To form plurals:
To form possessive plurals:
Contractions and Pronouns
Pronouns indicating possession DO NOT take apostrophes:
Contractions DO take apostrophes, which indicate a missing letter:
"You Complete Me..."
A complete sentence has:
A sentence fragment lacks one of those components.
Sentence fragments can be used for effect stylistically…but usually just in fiction, & then sparingly.
By no means is this a complete list of easily confused words, but these are very commonly confused:
The Dreaded Comma Splice
How American English Declared Its Independence
Unlike in British English, commas & periods go INSIDE closing quotes:
All other punctuation goes OUTSIDE closing quotes, unless the punctuation is part of what’s being quoted:
Note the usage of both the single and double quotes in the last sentence...the double quotes indicate that this is dialogue. The single quotes around "ice cream" indicate that this is a quote within the dialogue. The question mark refers to the dialogue as a whole, not to the words "ice cream"; this is why the ending single quote doesn't include the question mark, but the ending double quotes do include the question mark.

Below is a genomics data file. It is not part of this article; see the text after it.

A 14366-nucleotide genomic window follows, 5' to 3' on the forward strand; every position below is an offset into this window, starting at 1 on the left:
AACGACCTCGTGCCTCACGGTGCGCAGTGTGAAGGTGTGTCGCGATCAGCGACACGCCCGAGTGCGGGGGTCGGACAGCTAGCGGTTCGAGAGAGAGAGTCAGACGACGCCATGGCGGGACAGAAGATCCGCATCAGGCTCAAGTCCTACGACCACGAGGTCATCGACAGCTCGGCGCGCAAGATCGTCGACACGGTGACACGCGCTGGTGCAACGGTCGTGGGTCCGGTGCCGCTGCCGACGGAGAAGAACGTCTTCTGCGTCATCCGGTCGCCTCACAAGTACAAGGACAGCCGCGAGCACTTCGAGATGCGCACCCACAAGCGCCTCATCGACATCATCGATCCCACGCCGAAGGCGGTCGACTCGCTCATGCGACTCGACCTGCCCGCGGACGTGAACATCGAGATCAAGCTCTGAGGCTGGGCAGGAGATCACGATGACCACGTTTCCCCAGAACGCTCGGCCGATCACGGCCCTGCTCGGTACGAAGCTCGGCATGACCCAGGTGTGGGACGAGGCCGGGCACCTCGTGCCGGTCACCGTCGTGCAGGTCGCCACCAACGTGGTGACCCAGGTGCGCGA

Fewer v. less: Use “fewer” with discrete quantities; “less” with uncountable quantities.
Capitalization in titles: All important words in a title should be capitalized; this includes forms of “to be,” even though they're "short words."
Spacing between sentences: One space, please!
Before the advent of word processing back in the early 1980s, two spaces between sentences was the accepted norm, because each letter or character used the same amount of space, and two spaces were needed to emphasize the "break" between sentences. Once computerized word processing came in, letters and characters could be moved closer together ("kerned," in typesetters' terminology) if there was a lot of space between them, and two spaces between sentences now looked too big.